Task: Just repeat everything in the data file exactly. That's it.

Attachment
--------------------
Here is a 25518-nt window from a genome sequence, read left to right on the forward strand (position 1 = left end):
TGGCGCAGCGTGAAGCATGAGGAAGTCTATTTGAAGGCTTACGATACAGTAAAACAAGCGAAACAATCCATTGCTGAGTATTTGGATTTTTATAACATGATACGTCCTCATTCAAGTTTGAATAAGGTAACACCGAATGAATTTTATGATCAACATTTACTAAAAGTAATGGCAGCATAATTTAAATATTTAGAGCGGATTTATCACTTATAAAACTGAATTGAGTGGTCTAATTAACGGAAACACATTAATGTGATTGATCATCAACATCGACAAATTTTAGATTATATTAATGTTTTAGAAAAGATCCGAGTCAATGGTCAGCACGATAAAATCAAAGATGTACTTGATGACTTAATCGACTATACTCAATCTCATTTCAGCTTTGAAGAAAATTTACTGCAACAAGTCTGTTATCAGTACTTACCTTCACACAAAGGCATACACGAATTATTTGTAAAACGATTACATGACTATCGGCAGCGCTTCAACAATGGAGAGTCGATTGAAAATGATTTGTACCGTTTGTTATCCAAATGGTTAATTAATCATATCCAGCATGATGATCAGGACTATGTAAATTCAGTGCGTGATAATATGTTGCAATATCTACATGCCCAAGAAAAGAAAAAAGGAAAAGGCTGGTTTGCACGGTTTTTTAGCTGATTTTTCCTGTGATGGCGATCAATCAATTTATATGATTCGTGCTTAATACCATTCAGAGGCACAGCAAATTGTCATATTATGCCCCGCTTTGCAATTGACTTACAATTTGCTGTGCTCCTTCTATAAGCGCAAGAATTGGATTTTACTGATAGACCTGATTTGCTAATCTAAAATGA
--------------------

Here is a 25518-nt window from a genome sequence, read left to right on the forward strand (position 1 = left end):
TGGCGCAGCGTGAAGCATGAGGAAGTCTATTTGAAGGCTTACGATACAGTAAAACAAGCGAAACAATCCATTGCTGAGTATTTGGATTTTTATAACATGATACGTCCTCATTCAAGTTTGAATAAGGTAACACCGAATGAATTTTATGATCAACATTTACTAAAAGTAATGGCAGCATAATTTAAATATTTAGAGCGGATTTATCACTTATAAAACTGAATTGAGTGGTCTAATTAACGGAAACACATTAATGTGATTGATCATCAACATCGACAAATTTTAGATTATATTAATGTTTTAGAAAAGATCCGAGTCAATGGTCAGCACGATAAAATCAAAGATGTACTTGATGACTTAATCGACTATACTCAATCTCATTTCAGCTTTGAAGAAAATTTACTGCAACAAGTCTGTTATCAGTACTTACCTTCACACAAAGGCATACACGAATTATTTGTAAAACGATTACATGACTATCGGCAGCGCTTCAACAATGGAGAGTCGATTGAAAATGATTTGTACCGTTTGTTATCCAAATGGTTAATTAATCATATCCAGCATGATGATCAGGACTATGTAAATTCAGTGCGTGATAATATGTTGCAATATCTACATGCCCAAGAAAAGAAAAAAGGAAAAGGCTGGTTTGCACGGTTTTTTAGCTGATTTTTCCTGTGATGGCGATCAATCAATTTATATGATTCGTGCTTAATACCATTCAGAGGCACAGCAAATTGTCATATTATGCCCCGCTTTGCAATTGACTTACAATTTGCTGTGCTCCTTCTATAAGCGCAAGAATTGGATTTTACTGATAGACCTGATTTGCTAATCTAAAATGA